Just before the November 2 election, in which Trump-endorsed Glenn Youngkin defeated Democrat Terry McAuliffe in the Virginia governor’s race with the help of 57 percent of white women, a right-wing dark money group called Independent Women’s Voice (IWV) spent thousands in ads to promote its new attack website, ToxicSchools.org.
The site features a scandalizing 2016 Washington Post headline: “McAuliffe vetoes bill permitting parents to block sexually explicit books in school.” But what the ad (and the headline) obscured was the actual context of the resolution: The Republican bill was a response to one mother who sought to ban Toni Morrison’s groundbreaking novel Beloved, a story about Black trauma and resilience in the decades following the end of slavery, because of a scene of sexual violence. Strikingly, it would have made Virginia the first state in the country to allow parents to censure such school books.
Much of this story is not new. As Jenn Jackson observes in Teen Vogue: “Current events may be relatively silent on the role of women in white supremacy, but history is quite loud.” The indelible image of white mothers in Little Rock, Arkansas, heckling 15-year-old Elizabeth Eckford, the first of the Little Rock Nine to arrive the day their public high school integrated in 1957, may come to mind. In her historical account of white women’s involvement from the 1920s to the 1970s in efforts to stop school integration, Mothers of Massive Resistance, Elizabeth McRae refers to these white women as the “constant gardeners of segregation.”
But there are differences, too. Today’s “mothers of massive resistance” appear to represent an organic local uprising of “concerned parents,” but the outcry is being stoked by dark money groups like IWV.
Attacks on public school curricula can serve many purposes, including undermining teachers’ unions, promoting school privatization and impacting elections, like Virginia’s. They also conjure outrage among the most racist elements of the Republican base.
Proposed legislation prohibiting discussions of systemic racism (which Republicans are misrepresenting as “critical race theory”) could be far-reaching, potentially banning pedagogically fundamental terms like “anti-racism,” “diversity training,” “patriarchy” and “whiteness” from schools, as one bill that recently passed the Wisconsin legislature did.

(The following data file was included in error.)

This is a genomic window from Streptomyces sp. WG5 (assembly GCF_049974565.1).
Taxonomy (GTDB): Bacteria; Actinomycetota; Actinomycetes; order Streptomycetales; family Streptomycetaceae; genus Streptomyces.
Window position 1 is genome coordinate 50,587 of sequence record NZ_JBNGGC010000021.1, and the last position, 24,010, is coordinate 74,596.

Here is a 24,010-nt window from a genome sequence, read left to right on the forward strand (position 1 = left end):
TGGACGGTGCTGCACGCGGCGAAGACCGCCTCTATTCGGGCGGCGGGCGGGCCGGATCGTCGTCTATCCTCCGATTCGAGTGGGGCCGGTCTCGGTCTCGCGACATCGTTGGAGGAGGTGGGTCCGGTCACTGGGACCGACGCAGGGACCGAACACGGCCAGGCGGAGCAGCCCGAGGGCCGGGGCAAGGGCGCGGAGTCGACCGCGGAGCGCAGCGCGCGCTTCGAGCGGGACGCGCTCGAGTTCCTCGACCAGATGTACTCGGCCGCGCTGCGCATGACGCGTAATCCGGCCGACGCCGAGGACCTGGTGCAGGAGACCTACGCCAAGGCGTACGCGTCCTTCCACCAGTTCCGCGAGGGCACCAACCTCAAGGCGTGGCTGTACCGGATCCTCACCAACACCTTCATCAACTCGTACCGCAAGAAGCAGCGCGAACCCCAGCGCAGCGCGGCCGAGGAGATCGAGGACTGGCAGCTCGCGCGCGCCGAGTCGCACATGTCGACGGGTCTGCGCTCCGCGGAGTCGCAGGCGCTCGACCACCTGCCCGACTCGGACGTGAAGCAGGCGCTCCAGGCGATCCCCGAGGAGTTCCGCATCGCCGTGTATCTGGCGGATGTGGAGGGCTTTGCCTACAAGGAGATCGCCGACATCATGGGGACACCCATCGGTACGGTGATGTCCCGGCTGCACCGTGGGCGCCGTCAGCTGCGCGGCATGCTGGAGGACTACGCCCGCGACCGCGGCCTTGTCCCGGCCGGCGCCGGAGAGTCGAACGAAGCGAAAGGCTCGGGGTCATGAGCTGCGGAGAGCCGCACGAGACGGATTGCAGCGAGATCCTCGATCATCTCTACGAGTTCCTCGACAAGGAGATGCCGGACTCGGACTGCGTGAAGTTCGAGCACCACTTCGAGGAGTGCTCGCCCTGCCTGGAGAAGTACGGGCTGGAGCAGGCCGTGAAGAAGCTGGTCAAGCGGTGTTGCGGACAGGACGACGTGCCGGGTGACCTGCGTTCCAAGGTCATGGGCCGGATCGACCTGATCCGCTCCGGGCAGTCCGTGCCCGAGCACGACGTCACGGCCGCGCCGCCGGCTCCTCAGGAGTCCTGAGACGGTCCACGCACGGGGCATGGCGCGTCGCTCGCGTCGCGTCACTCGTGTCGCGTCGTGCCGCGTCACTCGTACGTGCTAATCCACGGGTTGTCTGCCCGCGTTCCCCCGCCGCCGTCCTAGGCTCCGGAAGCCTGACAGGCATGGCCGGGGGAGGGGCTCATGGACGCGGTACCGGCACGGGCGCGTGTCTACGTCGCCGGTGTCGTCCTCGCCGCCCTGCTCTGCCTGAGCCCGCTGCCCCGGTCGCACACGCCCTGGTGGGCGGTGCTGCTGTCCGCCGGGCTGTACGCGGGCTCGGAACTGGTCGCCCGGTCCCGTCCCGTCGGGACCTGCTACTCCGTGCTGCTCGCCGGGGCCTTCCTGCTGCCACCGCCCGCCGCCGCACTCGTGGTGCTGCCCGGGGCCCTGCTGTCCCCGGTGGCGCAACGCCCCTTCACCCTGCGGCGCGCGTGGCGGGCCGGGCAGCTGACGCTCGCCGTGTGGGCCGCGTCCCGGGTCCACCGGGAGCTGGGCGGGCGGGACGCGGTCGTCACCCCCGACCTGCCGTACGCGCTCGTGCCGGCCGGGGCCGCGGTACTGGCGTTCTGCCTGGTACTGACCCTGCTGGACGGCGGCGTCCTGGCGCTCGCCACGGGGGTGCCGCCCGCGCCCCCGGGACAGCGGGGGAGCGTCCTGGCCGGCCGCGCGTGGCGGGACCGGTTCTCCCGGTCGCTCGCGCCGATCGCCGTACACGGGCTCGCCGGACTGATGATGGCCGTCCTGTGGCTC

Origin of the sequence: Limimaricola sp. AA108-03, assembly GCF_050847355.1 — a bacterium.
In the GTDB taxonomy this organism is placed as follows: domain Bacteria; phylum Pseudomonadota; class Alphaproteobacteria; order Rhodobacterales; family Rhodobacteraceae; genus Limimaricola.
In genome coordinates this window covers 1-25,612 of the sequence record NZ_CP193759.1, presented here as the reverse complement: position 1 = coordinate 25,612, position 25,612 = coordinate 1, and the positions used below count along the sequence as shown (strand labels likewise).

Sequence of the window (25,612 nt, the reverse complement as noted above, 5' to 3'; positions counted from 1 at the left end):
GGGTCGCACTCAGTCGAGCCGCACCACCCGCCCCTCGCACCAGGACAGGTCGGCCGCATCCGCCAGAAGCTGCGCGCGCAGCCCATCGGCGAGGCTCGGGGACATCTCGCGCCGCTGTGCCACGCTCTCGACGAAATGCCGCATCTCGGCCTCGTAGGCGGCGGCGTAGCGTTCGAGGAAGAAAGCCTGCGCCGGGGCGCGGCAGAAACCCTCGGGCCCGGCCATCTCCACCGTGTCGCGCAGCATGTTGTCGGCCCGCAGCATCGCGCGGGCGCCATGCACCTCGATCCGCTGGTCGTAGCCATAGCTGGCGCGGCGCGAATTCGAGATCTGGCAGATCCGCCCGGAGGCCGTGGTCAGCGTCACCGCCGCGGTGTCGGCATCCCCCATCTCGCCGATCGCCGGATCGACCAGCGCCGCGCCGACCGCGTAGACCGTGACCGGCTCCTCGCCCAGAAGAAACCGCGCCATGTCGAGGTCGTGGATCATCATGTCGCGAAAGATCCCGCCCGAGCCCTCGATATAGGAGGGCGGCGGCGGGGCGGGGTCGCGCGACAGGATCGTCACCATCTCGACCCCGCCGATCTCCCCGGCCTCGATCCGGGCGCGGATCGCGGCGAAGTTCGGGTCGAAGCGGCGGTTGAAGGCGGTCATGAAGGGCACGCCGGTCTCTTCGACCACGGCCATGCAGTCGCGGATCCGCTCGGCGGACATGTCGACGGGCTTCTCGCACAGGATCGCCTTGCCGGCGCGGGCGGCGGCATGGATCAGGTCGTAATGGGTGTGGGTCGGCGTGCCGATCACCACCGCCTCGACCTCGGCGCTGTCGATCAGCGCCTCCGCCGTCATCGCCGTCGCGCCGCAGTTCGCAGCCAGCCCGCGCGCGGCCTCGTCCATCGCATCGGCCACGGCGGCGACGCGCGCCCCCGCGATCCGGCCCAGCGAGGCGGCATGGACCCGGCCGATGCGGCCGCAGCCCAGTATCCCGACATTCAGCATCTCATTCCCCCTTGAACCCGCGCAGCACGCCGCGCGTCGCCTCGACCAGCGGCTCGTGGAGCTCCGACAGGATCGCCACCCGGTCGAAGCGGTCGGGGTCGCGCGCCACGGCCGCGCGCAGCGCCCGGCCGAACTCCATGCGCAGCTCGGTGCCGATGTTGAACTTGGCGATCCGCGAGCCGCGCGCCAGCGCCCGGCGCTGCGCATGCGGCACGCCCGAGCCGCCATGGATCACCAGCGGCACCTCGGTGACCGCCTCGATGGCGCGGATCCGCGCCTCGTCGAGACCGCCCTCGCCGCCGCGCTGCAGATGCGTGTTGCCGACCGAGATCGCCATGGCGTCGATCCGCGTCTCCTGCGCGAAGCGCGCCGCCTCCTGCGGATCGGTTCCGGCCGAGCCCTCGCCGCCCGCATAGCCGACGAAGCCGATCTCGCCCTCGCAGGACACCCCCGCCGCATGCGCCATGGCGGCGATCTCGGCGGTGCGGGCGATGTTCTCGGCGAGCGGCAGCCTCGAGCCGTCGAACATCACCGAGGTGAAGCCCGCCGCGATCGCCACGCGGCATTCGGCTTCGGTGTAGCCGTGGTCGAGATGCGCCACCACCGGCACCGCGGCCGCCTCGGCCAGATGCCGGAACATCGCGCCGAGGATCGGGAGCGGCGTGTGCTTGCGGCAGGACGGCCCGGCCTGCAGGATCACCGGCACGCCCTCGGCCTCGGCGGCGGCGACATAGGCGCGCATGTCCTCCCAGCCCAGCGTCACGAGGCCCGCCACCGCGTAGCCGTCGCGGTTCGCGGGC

The manufactured outrage toward discussions of racism in schools is largely fueled by women-led astroturf groups, such as Parents Defending Education (which has deep ties to the Koch network), Moms for Liberty, No Left Turn in Education, and the Free to Learn Coalition (funded by the Leonard Leo network, who orchestrated the packing of the courts under Trump).
These astroturf groups are a reminder yet again that the white nuclear family is one of the most powerful forces for reproducing white supremacy. Part of the way this works is through hoarding resources, something even some liberal and progressive white women do when they declare their support for policies like school desegregation and then refuse to send their white children to integrated schools. “Tracking,” the designation of separate paths for students based on educational performance, sometimes called “modern-day segregation,” is another way.
So how have right-wing women’s groups, funded by anonymous donors, come to take an oversized role in local school politics as concerned moms?
As historian Nancy MacLean has shown, men like economist James M. Buchanan and billionaire Charles Koch, who funded Buchanan’s center at George Mason University (the impetus for which was Buchanan’s antipathy toward school integration in Virginia), have sought to intentionally hide the political nature of their libertarian-minded organizations for decades.
Dark money organizations spawned by Koch and other billionaires have since spread like a noxious, invasive weed, from the Heritage Foundation to Americans for Prosperity to Charlie Kirk’s Turning Point USA. In recent years, this network has integrated women-led groups that provide a “soft” cover for a deeply political agenda.
But don’t let the fact that there are women out front fool you. The women championing today’s dark-money attacks on public schools serve a regressive political agenda, just as the women who tended the gardens of segregation did almost a century ago.